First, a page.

What should I bring to the first office visit?
It is important that your child is present for the first office visit. If you have any questions, please give us a call. Typically, surgery will be performed at a later date.
If your child had imaging studies in the past (for example, ultrasound, X-rays, or CT scans), please bring copies of these studies on a CD to your appointment. The report may be helpful, but our surgeons need to review the actual images.
How does a children's hospital differ from a general hospital?
A children's hospital is planned around the special needs of children and their families. All of the doctors have special training in pediatrics, whether they're pediatric surgeons or pediatric anesthesiologists. All of the nurses are experienced in caring for children. This concentration allows us to develop specific expertise in pediatric problems, and to develop special programs for children (such as minimal access surgery, pediatric trauma care, etc.).
What do I need to know about anesthesia for children?
Our patients are cared for by pediatric anesthesiologists. Like the other pediatric specialists, they have done additional training to care for children. While we can't make parents stop worrying altogether, we can reassure you that general anesthesia given to even premature babies by a qualified anesthesiologist is very safe.
The CHaD PainFree Program, uses both pharmacologic (drugs) and distracting techniques to minimize or eliminate distress during painful procedures.
Who will perform the surgery?
Every procedure performed in our pediatric operating room is conducted from start to finish by one of the fully qualified staff surgeons. "Conducting" an operation is a bit like conducting an orchestra: you need a number of people to get the job done, but the conductor (the surgeon) determines exactly what gets done, and by whom, and when. So we are often assisted by residents, and (in fact) could not physically do many of the more complex procedures without their help.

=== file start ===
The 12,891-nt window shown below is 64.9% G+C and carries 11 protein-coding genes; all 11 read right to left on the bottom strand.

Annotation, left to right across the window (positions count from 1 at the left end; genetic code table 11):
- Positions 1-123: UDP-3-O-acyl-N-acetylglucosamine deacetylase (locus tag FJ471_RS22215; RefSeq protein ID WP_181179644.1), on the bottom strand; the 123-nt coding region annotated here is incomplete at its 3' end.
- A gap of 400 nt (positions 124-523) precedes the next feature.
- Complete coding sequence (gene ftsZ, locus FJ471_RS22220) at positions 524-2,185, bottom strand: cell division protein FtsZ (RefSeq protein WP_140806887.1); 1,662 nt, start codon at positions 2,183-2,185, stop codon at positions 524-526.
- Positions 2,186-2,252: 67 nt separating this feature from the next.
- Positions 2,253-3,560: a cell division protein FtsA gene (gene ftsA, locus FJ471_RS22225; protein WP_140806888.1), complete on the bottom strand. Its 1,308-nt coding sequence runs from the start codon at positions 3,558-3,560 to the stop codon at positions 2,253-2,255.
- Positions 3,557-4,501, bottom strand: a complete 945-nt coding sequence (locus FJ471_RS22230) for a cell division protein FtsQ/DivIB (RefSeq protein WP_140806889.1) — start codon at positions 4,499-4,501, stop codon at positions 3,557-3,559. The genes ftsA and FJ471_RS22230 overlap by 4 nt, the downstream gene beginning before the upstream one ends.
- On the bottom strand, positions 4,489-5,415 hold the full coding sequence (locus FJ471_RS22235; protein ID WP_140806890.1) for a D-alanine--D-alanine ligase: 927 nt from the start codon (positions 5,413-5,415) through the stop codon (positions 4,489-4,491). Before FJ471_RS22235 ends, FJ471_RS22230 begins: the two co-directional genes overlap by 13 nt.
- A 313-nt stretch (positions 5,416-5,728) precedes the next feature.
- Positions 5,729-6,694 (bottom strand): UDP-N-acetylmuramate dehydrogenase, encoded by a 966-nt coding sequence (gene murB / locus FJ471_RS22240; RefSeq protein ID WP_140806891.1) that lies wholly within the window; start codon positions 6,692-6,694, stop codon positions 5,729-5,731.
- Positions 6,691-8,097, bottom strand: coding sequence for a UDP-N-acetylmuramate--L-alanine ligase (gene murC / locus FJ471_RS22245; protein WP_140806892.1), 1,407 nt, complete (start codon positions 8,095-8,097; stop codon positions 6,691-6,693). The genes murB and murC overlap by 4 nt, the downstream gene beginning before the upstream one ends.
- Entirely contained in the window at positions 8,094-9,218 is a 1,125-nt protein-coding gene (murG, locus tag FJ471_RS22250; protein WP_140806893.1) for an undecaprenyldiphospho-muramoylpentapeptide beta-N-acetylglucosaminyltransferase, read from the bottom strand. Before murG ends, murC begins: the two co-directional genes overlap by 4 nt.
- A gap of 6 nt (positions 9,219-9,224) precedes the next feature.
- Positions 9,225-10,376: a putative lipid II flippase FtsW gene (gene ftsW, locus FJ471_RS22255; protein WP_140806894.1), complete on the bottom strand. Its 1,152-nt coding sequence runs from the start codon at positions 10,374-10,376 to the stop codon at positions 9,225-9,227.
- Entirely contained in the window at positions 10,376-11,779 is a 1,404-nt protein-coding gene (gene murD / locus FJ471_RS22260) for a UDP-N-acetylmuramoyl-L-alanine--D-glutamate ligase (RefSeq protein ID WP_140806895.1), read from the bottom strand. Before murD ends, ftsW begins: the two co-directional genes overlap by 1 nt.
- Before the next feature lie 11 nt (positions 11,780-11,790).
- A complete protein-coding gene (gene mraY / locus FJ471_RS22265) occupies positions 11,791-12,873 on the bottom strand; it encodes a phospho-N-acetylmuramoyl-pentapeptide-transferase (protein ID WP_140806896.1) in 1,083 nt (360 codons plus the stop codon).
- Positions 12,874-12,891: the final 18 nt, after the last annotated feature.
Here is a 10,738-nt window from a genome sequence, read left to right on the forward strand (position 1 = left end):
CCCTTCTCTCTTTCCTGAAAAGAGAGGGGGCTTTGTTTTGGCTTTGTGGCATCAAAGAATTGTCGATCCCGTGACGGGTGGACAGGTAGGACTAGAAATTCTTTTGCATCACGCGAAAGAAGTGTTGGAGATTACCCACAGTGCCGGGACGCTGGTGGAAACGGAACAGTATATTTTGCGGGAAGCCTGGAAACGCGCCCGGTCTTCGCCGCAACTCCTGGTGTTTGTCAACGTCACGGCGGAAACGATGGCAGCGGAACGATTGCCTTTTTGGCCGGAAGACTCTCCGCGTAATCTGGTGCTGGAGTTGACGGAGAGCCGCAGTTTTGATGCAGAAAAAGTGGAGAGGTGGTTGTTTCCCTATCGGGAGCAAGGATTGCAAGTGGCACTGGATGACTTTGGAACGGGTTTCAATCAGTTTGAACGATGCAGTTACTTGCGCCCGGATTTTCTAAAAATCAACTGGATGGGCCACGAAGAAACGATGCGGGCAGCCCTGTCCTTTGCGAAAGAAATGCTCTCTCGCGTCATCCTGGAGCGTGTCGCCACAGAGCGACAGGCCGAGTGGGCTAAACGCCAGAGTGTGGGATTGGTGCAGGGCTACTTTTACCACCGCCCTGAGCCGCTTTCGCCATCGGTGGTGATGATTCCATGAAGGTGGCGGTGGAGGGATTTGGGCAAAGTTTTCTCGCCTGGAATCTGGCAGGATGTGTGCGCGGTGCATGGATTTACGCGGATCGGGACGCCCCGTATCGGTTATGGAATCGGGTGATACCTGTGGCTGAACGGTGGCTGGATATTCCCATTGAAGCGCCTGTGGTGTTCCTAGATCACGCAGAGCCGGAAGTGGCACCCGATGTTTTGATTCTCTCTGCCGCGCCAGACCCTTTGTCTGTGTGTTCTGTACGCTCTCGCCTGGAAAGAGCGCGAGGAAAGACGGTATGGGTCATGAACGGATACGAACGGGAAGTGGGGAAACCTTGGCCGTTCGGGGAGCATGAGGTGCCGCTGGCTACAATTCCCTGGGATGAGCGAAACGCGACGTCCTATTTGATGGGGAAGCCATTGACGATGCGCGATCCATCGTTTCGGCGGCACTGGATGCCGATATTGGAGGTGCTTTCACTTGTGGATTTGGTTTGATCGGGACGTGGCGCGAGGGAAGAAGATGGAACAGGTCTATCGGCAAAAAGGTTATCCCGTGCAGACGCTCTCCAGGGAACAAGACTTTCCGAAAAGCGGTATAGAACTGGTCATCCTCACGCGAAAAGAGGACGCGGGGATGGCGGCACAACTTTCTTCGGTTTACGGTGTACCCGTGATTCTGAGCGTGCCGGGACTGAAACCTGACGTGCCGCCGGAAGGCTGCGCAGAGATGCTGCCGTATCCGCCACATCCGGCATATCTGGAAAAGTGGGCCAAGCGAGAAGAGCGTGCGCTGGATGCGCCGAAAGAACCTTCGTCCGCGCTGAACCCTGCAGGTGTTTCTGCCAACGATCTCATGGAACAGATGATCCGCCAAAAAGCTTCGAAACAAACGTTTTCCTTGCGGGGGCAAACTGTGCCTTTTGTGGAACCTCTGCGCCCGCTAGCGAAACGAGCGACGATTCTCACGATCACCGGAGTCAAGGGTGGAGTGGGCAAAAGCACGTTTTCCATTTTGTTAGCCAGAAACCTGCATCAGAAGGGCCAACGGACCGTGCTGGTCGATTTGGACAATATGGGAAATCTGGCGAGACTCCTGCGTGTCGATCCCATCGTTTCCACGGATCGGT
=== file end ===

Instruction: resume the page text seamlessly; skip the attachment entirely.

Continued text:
What should I tell my child about the procedure?
How you approach the topic really depends on the age of the child:
- For infants, it's most important that the parents communicate with each other.
- Toddlers are most disturbed by separation. We try to address that fear by having parents stay in the operating room until the child is asleep, and by bringing them to the recovery room while the child is waking up. Toddlers are also afraid of needles, so we try not to use any until the child is anesthetized. Lastly, they may worry that surgery is a punishment, so it's important for parents to reassure them.
- School-age children may have fears of anesthesia, experiencing pain, or death. They may benefit from discussion of the procedure or a pre-op visit to the surgical area, and from reassurance. We offer "Sneak-A-Peek tours" to provide children and families an opportunity to see areas such the operating rooms (ORs) and the post-anesthesia care unit (PACU) before they come in for an actual surgery or procedure. We also offer a DVD that is age-specific to your child that provides this same information. You will be offered this DVD at your visit, or a copy can be mailed to your home if you prefer.
- Adolescents need the support of their parents just as much as younger children, but they also need to be empowered. They should participate in discussions with their doctors, and be given a voice when decisions are being made.
We have age-appropriate reference information, books, and suggestions for discussing upcoming procedures with your child. You will be given a copy of this information at the office visit. This information can also be mailed to your home if you prefer.
Can I accompany my child into surgery?
For most day surgeries, if your child is of an age where separation will cause distress, you may be offered the option of accompanying your child into the operating room and staying until he or she is asleep. You will then be brought back to the waiting room.
Once the operation is completed and once your child is awake you will be brought into the recovery area. During this time the surgeon will discuss the operation with you and your family in a private room. You need to let the staff know how to contact you during the operation. You will usually be given a restaurant-style pager that lights up.
For some surgeries, often emergencies, it's not as safe to have parents in the OR. Your surgeon and your anesthesiologist will explain those special circumstances if they apply to you.
Where can I get more information?
- The American Pediatric Surgical Association has excellent general educational information for parents and other caregivers who are coping with a child's illness, injury, or pending surgical procedure.